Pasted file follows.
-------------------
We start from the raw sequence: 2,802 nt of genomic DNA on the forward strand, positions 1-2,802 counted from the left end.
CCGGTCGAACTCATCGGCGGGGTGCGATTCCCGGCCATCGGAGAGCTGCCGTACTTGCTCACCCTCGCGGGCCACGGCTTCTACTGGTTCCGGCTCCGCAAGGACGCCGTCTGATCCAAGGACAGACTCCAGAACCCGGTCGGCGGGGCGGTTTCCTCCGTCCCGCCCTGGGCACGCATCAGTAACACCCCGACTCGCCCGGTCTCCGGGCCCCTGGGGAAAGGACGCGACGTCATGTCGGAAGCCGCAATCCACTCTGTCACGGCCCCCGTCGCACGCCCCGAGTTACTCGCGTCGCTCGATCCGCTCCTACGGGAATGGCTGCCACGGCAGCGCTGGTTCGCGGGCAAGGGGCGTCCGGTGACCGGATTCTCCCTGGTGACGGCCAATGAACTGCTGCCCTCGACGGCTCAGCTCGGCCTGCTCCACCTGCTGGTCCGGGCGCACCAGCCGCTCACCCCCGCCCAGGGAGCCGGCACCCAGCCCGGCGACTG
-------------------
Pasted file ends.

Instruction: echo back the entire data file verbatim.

We start from the raw sequence: 2,802 nt of genomic DNA on the forward strand, positions 1-2,802 counted from the left end.
CCGGTCGAACTCATCGGCGGGGTGCGATTCCCGGCCATCGGAGAGCTGCCGTACTTGCTCACCCTCGCGGGCCACGGCTTCTACTGGTTCCGGCTCCGCAAGGACGCCGTCTGATCCAAGGACAGACTCCAGAACCCGGTCGGCGGGGCGGTTTCCTCCGTCCCGCCCTGGGCACGCATCAGTAACACCCCGACTCGCCCGGTCTCCGGGCCCCTGGGGAAAGGACGCGACGTCATGTCGGAAGCCGCAATCCACTCTGTCACGGCCCCCGTCGCACGCCCCGAGTTACTCGCGTCGCTCGATCCGCTCCTACGGGAATGGCTGCCACGGCAGCGCTGGTTCGCGGGCAAGGGGCGTCCGGTGACCGGATTCTCCCTGGTGACGGCCAATGAACTGCTGCCCTCGACGGCTCAGCTCGGCCTGCTCCACCTGCTGGTCCGGGCGCACCAGCCGCTCACCCCCGCCCAGGGAGCCGGCACCCAGCCCGGCGACTG